The Associated Press/Washington Post: Study: Privatized Medicare Would Hike Premiums For Most; Rise In Florida Could Exceed $200 Nearly six in 10 Medicare recipients would pay higher premiums under a hypothetical privatized system along the lines of what Republican presidential candidate Mitt Romney has proposed, according to a study released Monday. The report by the nonpartisan Kaiser Family Foundation also found striking regional differences that could lead to big premium hikes in some states and counties. That finding instantly made it ammunition in the presidential campaign (10/15).
Politico: Kaiser Study: Medicare Costs Could Rise For Many With Premium Support A Kaiser Family Foundation study found that if a premium support plan had been put in place in 2010, more than half of Medicare beneficiaries would face a rise in premiums if they stayed with their current plan — including traditional Medicare. The study, released Monday, doesn’t examine a specific proposal — and it posits 2010 as a start date, even though most of the plans being debated wouldn’t start for a number of years (Smith, 10/15).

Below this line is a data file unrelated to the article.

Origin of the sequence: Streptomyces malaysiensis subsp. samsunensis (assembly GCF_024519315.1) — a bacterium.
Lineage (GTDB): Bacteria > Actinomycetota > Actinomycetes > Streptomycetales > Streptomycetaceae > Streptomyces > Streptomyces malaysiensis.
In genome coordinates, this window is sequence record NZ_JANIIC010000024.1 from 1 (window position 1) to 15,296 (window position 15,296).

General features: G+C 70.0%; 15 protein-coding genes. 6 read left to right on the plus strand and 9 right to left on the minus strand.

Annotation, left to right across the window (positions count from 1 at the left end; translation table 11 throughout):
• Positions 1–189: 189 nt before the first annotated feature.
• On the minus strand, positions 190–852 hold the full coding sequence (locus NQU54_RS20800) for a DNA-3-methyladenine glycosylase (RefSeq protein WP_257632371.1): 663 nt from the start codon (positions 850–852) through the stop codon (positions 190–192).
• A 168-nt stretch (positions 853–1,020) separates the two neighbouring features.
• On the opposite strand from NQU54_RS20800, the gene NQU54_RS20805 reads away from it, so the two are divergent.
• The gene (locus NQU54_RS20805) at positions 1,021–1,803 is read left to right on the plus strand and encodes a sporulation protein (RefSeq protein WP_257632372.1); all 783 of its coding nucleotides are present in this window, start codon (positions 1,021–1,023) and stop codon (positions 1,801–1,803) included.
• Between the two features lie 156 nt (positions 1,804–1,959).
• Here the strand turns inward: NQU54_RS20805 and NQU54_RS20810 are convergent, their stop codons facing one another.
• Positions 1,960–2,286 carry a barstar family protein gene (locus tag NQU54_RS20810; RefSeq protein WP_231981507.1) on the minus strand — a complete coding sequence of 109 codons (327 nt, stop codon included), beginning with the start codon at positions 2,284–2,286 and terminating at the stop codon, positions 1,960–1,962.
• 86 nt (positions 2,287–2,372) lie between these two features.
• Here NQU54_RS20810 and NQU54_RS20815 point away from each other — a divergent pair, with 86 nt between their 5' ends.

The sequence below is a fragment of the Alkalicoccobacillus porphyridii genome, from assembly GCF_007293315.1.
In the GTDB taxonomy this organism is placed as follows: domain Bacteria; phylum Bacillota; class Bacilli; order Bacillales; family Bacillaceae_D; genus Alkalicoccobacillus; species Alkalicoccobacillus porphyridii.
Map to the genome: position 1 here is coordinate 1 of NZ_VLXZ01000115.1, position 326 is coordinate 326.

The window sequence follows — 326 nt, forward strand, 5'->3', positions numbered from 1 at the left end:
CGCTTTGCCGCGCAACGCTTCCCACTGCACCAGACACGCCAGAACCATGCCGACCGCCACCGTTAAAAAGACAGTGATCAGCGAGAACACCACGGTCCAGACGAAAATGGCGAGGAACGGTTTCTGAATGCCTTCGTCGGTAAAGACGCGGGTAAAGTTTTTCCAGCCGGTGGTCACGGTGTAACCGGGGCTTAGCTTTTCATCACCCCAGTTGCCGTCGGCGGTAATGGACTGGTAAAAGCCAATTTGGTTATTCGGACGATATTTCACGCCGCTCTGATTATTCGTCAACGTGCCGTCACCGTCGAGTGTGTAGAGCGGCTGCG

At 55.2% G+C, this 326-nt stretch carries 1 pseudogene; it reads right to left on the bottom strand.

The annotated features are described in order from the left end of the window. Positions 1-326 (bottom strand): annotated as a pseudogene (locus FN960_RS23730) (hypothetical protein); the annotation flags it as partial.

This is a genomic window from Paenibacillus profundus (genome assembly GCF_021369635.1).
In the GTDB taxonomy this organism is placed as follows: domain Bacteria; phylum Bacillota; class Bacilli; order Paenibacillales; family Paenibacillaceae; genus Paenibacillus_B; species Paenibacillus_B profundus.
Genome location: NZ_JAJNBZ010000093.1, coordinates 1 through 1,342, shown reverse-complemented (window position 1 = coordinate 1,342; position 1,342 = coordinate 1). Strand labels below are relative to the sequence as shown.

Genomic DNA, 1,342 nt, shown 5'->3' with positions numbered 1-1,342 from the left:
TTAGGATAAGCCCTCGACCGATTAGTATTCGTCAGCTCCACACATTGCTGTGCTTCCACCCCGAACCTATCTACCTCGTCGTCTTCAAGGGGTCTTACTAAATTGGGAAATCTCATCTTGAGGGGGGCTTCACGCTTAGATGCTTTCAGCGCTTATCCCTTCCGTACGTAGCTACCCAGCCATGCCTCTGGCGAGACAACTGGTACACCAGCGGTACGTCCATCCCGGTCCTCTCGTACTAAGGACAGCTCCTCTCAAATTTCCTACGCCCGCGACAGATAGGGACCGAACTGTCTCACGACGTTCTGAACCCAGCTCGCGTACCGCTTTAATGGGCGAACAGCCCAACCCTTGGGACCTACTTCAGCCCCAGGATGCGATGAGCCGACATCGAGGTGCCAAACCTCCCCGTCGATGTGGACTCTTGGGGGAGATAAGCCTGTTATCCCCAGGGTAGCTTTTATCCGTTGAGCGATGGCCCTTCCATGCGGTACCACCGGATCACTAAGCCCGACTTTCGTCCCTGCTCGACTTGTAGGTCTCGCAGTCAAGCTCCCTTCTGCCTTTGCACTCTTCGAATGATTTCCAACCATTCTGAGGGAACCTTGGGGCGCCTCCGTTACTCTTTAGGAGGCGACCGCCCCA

The Associated Press/Washington Post: Insurer UnitedHealth’s 3rd-Quarter Profit Jumps 23 Percent, 2012 Outlook Climbs UnitedHealth Group says its third-quarter earnings jumped 23 percent, thanks in part to growth in Medicare and Medicaid business for the nation’s largest health insurer. The Minnetonka, Minn., company also raised its 2012 earnings forecast. It now expects earnings of $5.20 to $5.25 per share, up from a previous forecast for $4.90 to $5 per share. Analysts expect $5.13 per share (10/16).